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Coalition snubs Senate report into trucking industry

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Six months to the day that an extensive Senate inquiry report into the industry was tabled with the federal government, truckies are still being largely ignored by Canberra.

That’s the message today from inquiry chair, WA Senator Glenn Sterle, and the Transport Workers’ Union in coinciding statements marking the semi-anniversary of the Without Trucks Australia Stops report.

“Scott Morrison and the current Minister for Transport Barnaby Joyce have completely snubbed and disrespected the road transport industry by not responding to the inquiry’s report and recommendations which they received last August,” said Sterle.

“One key recommendation of the report was that the government must consult with drivers and the industry.

“In their initial response to the final report, LNP Senators who served on the committee took absolute offence to this recommendation and did not agree with its inclusion in the report. If that is not total disrespect to truck drivers and the transport industry, I don’t know what is.”

The union said that the Prime Minister’s refusal to implement the recommendations of a landmark Senate report is ramping up the deadly pressure on truckies.

Since the report was tabled, 87 people have died in truck-involved crashes, including 32 truck drivers.

“These figures mark a sharp incline in the rate of truck driver deaths, with one truckie killed on average every six days since the inquiry made its final recommendations – an increase from the average rate over the last five years from one death every 10 days,” said the TWU statement.

The report sets out several key reform paths to lift industry standards. At its heart is a recommendation the federal government establish an independent body to create and enforce universal binding standards in road transport.

“The federal government has so far only cherrypicked recommendations like the establishment of an apprenticeship scheme for road transport, but has failed to act decisively to end the social, economic and contracting pressures which make transport Australia’s deadliest industry.”

TWU national secretary Michael Kaine said ‘go-slow’ showed the government wasn’t on the side of truckies, or the industry.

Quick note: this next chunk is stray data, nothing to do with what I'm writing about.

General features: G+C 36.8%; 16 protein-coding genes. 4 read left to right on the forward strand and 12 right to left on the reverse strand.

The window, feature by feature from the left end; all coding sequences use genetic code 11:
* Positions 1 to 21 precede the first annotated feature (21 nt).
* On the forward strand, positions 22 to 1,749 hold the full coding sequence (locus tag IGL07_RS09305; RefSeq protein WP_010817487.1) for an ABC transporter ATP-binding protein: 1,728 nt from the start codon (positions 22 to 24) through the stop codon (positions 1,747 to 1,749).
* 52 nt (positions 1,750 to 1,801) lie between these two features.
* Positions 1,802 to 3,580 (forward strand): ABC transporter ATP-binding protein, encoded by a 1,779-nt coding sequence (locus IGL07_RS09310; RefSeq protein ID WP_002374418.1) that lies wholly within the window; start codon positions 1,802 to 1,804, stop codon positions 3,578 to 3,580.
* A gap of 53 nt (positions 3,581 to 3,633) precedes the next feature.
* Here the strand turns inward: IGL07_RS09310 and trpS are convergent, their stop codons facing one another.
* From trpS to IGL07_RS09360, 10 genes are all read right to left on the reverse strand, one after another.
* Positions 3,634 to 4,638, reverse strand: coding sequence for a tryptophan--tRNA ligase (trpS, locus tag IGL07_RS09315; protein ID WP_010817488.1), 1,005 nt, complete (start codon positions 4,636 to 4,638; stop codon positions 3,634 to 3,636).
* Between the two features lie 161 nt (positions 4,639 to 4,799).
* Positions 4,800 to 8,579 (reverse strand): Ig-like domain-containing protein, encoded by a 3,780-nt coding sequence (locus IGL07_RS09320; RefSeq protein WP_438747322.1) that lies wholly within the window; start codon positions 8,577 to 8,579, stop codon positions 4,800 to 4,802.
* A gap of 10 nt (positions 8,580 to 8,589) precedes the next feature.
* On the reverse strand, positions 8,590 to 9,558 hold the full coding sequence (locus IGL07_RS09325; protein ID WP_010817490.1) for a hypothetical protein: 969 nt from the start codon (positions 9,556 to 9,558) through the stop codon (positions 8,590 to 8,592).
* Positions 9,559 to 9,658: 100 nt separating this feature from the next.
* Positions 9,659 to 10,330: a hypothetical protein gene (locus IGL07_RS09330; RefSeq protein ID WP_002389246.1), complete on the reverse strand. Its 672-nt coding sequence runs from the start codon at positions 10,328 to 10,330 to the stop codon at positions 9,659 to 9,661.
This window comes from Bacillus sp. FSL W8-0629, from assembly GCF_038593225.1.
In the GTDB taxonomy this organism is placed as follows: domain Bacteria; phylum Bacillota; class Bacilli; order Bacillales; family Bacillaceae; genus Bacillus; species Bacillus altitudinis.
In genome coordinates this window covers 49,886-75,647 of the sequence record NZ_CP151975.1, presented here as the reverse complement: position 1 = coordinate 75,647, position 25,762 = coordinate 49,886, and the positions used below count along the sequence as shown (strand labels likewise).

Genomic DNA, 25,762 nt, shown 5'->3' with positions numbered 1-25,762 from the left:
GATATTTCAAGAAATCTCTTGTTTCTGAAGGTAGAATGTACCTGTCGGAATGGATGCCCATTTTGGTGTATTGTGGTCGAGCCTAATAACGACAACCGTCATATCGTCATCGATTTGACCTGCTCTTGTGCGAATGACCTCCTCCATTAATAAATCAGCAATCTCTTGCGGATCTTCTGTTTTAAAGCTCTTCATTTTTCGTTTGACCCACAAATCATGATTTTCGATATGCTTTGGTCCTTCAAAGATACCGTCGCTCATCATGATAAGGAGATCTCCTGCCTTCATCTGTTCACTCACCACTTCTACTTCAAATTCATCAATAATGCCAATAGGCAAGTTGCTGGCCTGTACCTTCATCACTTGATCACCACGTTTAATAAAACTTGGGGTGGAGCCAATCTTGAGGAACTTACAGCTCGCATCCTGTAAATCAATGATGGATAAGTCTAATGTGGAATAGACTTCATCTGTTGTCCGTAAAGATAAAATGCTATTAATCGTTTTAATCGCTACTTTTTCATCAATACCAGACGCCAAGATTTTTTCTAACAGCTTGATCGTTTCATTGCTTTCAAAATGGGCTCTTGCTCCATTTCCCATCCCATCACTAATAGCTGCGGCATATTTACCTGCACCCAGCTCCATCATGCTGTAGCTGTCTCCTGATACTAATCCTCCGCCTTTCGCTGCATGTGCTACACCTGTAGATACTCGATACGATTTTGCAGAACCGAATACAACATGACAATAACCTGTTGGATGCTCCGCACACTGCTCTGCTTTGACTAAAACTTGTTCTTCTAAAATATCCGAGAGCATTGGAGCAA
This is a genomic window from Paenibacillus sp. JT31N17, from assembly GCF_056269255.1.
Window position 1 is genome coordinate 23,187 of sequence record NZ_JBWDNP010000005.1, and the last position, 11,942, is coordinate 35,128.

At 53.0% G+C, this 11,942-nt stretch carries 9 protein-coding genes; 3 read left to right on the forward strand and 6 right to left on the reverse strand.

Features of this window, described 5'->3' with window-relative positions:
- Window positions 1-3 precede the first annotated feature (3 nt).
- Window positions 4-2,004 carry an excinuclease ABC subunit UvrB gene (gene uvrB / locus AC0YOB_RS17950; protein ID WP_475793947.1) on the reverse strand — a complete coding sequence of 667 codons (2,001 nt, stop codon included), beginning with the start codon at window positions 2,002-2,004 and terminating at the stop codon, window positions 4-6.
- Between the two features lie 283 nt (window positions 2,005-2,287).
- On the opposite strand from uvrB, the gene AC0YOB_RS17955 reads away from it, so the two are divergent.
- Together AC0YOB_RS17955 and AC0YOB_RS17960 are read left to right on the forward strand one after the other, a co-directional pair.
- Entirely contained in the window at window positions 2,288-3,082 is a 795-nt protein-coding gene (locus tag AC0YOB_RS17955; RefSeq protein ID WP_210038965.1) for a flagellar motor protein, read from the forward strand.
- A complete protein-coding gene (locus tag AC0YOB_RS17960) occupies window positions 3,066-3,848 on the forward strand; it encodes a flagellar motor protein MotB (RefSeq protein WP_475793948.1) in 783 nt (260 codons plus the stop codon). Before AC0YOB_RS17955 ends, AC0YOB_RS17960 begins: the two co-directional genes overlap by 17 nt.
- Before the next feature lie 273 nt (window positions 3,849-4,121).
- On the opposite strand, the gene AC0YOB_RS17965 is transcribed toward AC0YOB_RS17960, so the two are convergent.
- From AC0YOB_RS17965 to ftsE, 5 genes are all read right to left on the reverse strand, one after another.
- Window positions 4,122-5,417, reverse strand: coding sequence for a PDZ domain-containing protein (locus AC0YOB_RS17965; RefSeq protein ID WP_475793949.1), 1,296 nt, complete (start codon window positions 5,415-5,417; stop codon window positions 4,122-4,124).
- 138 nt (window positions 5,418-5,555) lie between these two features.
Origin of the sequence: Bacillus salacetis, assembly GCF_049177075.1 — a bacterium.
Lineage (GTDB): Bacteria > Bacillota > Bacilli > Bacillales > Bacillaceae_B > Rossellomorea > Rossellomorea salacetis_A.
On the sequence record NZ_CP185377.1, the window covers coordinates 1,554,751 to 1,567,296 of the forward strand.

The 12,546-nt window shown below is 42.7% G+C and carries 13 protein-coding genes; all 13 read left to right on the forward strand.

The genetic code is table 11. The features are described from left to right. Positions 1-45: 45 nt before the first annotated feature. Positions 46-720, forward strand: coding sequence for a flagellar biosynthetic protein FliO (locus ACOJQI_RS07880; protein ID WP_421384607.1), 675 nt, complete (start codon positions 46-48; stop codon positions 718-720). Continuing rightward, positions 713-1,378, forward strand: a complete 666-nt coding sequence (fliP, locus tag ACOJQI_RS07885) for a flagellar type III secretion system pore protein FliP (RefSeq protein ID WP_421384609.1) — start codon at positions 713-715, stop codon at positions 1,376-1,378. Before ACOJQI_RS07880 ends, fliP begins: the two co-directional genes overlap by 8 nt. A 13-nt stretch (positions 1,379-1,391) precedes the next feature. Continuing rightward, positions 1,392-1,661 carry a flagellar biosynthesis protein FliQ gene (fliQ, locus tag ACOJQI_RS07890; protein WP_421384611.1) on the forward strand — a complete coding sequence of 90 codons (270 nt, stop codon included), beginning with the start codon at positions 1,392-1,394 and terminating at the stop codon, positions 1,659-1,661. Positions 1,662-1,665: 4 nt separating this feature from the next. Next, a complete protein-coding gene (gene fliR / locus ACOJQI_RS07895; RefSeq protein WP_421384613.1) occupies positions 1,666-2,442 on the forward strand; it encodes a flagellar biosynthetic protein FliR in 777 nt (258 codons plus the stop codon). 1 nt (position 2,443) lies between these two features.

“Truck drivers have never been more fatigued, less financially secure and under greater pressure from companies at the top than they are today. When you couple these crippling pressures with gig bottom feeders like Amazon undercutting the industry at every opportunity, it’s no wonder truckies are leaving transport in droves.”

“This isn’t some fringe report. The inquiry was widely supported and its recommendations endorsed by workers and the industry. It’s a workable blueprint for a fairer and more sustainable road transport industry that’s now just gathering dust on the Prime Minister’s shelf.”

The six-month milestone comes following a series of devastating truck crashes in recent weeks, including a collision between two road trains on the Kamilaroi Highway in NSW which killed two drivers, and a head-on smash killing two drivers in Wowan in Queensland.

So far in 2022, 31 people have died in truck-involved crashes, including 10 truck drivers.

“I am sick and tired of seeing this government use our essential truckies and the transport industry as a photo opportunity,” added Sterle, a former truckie himself.

“They are there when it suits their own interests but couldn’t give a stuff about the day-to-day struggles truckies and transport operators face.”

“How much more neglect do truckies have to endure before Scott Morrison and Barnaby Joyce pull their fingers out and address the myriad of issues which confront the road transport industry?”

Big Rigs has approached the office of Joyce and Assistant Minister for Road Safety Scott Buchholz for comment.

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